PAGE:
• Several lines of evidence, including complementation of glycoprotein processing defects by fusion with uninfected wild-type cells, indicate that the immunoselected variants have stably inherited membrane synthesis abnormalities that are encoded by cellular rather than by viral genes [10].

Chemical compound and disease context of Genes, Viral

  • Similarly, the viral gene product pp60src, which is responsible for cellular transformation by avian sarcoma virus (ASV), phosphorylates itself and immunoglobulin directed against pp60src at tyrosine residues [11].
  • We now report that the formation of the 40S--Met-tRNAfMet initiation complex is inhibited in cytoplasmic extracts derived from vaccinia virus-infected cells exposed to cordycepin to block viral gene expression [12].
  • This was achieved by using vaccinia recombinants encoding viral genes expressed at different stages of the virus replicative cycle, a structural glycoprotein gB (vac.gB) and the major 72-kD immediate early nonstructural protein (vac.IE) of HCMV, combined with limiting dilution analysis of the CTL response [13].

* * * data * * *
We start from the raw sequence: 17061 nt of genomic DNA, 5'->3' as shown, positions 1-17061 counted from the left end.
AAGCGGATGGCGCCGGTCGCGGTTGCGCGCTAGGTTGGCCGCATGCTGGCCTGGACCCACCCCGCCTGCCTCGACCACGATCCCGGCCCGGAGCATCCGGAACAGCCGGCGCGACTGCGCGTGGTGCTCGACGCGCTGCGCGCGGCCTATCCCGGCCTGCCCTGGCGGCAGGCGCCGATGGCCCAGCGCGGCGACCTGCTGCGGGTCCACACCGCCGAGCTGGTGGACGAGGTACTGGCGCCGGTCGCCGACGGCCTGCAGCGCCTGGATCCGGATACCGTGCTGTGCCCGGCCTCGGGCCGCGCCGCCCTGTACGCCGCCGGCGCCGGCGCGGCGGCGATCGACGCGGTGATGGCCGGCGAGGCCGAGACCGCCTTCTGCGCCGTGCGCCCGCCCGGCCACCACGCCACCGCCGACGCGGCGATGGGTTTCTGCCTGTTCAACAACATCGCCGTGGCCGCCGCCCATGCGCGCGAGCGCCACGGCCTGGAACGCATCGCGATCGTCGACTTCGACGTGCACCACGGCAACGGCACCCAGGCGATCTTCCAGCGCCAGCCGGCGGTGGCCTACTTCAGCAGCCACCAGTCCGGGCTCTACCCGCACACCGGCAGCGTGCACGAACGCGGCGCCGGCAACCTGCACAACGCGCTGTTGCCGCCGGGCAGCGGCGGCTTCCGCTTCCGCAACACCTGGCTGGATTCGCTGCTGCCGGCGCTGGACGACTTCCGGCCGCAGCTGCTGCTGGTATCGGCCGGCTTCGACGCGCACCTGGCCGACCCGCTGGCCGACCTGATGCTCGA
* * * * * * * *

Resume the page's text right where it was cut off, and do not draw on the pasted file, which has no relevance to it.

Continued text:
• The plasmids consisted of fusions between the E. coli DNA encoding the first 13 amino acids of the trp operon leader protein and viral genes encoding the 3Cpro and 3Dpol polypeptides [14].
  • Mutations in the viral gene coding for the thymidine kinase (ATP:thymidine 5'-phosphotransferase, EC induced by herpes simplex virus have been obtained by selection of virus resistant to bromodeoxyuridine when grown in thymidine-kinase-deficient LMTK- mouse cells [15].

Biological context of Genes, Viral


Anatomical context of Genes, Viral


Associations of Genes, Viral with chemical compounds


Gene context of Genes, Viral


Analytical, diagnostic and therapeutic context of Genes, Viral


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  2. Independent mechanisms involved in suppression of the Moloney leukemia virus genome during differentiation of murine teratocarcinoma cells. Niwa, O., Yokota, Y., Ishida, H., Sugahara, T. Cell (1983) [Pubmed]